Abstract: High-intensity repetitively pulsed beams of low-energy aluminum ions are generated in experiments. A continuous vacuum–arc discharge is used as a generator of metal plasma. Aluminum-ion beams with a current density of up to 0.47 A/cm2 are generated owing to the plasma immersion extraction of ions with subsequent ballistic focusing in the drift space of potential electrodes. Regularities of the generation of high-intensity ion beams are studied at a pulse repetition rate of 105 pulses per second versus bias voltage ranging from 1.2 to 3 kV, pulse duration ranging from 2 to 8 μs, and residual gas pressure. Transport efficiency and beam focusing are determined by the conditions for neutralization of the space charge. Even under complete filling of the drift space with preliminary injected plasma, the conditions for neutralization of space charge are dynamically varied due to an increase in the space charge upon ballistic focusing. Experimental results are presented to prove formation of a virtual anode under conditions for insufficient plasma injection in the drift space of the beam. It is shown that the transport efficiency of the high-intensity beam may substantially be increased in the presence of argon in the experimental chamber.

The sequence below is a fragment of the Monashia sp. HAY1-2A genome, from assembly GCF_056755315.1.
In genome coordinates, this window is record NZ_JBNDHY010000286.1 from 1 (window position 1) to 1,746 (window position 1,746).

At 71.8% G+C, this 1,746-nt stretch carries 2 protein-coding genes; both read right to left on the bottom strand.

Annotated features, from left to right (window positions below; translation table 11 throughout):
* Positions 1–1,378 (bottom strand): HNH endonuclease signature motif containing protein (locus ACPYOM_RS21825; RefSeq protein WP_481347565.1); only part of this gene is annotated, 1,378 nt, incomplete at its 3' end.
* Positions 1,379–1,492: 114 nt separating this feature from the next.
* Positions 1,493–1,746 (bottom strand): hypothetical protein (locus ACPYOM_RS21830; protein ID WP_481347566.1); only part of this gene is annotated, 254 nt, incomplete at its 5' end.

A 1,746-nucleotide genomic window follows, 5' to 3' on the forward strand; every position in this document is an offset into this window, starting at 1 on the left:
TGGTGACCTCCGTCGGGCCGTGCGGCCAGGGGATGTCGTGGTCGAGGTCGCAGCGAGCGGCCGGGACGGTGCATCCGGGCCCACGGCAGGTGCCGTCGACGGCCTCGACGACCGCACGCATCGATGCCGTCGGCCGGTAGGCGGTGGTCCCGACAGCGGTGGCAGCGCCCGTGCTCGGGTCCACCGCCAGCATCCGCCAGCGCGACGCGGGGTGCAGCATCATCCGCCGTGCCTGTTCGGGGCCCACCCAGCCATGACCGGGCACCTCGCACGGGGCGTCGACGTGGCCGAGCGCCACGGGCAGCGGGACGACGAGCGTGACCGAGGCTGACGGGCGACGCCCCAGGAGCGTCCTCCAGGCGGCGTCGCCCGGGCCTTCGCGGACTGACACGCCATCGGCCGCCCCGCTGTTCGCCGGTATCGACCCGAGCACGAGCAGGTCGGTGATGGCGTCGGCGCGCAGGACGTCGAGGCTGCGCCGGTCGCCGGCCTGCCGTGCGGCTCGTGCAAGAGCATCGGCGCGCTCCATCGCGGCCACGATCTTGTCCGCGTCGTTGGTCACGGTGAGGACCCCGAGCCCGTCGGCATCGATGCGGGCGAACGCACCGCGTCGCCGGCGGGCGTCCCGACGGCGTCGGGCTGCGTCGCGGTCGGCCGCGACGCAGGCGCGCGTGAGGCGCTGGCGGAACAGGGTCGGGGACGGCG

ASJC Scopus subject areas
- Physics and Astronomy (miscellaneous)